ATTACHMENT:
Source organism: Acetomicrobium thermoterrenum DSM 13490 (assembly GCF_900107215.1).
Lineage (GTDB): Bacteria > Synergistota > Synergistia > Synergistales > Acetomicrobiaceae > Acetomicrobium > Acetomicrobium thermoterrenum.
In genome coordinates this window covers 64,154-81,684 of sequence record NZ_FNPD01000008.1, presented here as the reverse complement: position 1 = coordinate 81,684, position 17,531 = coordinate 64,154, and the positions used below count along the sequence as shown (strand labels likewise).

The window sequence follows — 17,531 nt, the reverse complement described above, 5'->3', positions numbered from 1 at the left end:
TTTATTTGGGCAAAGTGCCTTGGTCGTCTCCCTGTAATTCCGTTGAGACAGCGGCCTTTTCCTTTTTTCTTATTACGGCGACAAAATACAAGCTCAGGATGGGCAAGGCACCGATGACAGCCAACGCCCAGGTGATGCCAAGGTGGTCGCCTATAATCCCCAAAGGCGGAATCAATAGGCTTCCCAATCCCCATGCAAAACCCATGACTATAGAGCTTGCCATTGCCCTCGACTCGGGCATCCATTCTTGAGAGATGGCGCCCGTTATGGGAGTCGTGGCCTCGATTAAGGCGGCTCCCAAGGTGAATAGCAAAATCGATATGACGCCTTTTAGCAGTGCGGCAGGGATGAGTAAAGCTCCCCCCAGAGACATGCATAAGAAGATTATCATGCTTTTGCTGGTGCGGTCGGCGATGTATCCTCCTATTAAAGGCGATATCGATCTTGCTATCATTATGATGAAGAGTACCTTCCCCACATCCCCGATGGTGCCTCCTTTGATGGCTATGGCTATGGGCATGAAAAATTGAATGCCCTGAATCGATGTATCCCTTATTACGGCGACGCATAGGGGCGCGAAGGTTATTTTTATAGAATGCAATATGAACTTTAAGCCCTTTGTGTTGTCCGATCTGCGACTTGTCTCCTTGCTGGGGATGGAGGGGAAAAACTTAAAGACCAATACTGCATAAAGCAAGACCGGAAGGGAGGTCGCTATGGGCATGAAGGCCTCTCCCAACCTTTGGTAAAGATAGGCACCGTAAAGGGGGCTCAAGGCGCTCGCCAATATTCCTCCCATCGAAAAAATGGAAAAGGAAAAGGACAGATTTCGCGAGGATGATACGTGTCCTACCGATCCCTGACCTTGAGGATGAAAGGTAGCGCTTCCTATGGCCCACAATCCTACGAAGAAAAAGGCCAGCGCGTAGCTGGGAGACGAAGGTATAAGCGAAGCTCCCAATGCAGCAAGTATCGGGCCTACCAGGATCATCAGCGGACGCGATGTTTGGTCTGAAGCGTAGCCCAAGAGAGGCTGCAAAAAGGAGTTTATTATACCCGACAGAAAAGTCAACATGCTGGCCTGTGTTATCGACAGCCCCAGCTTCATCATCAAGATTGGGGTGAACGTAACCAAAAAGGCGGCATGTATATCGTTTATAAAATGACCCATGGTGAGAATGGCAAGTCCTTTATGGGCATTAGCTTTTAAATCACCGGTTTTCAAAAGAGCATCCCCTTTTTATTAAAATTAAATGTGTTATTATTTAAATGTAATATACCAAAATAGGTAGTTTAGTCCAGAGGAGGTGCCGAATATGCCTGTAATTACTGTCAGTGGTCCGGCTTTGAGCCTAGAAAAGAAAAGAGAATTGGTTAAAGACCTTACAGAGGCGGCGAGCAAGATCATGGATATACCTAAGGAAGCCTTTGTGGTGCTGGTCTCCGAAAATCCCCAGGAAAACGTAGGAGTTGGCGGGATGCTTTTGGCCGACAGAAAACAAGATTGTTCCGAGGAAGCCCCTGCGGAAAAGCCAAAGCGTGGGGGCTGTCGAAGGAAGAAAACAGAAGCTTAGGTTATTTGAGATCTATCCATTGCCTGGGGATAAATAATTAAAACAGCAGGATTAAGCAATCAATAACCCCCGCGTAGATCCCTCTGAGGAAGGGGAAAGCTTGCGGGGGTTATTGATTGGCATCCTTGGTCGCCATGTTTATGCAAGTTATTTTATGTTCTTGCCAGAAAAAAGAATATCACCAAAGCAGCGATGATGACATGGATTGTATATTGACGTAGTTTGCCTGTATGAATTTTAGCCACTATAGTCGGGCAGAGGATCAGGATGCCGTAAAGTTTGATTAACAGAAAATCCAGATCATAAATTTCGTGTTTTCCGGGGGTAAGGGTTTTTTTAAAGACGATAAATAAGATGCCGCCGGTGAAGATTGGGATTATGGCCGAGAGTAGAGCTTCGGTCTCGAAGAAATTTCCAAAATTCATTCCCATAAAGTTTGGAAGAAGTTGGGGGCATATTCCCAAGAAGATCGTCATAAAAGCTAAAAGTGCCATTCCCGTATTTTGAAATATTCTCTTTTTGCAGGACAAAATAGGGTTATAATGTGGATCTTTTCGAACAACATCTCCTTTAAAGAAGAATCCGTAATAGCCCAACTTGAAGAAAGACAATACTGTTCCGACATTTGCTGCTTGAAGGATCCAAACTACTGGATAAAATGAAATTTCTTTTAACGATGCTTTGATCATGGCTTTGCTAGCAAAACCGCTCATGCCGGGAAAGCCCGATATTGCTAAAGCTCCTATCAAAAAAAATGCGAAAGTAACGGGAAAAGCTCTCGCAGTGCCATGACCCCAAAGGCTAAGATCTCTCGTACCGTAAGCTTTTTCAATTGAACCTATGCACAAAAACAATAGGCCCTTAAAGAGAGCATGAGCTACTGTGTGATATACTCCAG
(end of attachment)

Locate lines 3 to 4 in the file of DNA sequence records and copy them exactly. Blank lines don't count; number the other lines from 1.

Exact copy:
In genome coordinates this window covers 64,154-81,684 of sequence record NZ_FNPD01000008.1, presented here as the reverse complement: position 1 = coordinate 81,684, position 17,531 = coordinate 64,154, and the positions used below count along the sequence as shown (strand labels likewise).

The window sequence follows — 17,531 nt, the reverse complement described above, 5'->3', positions numbered from 1 at the left end: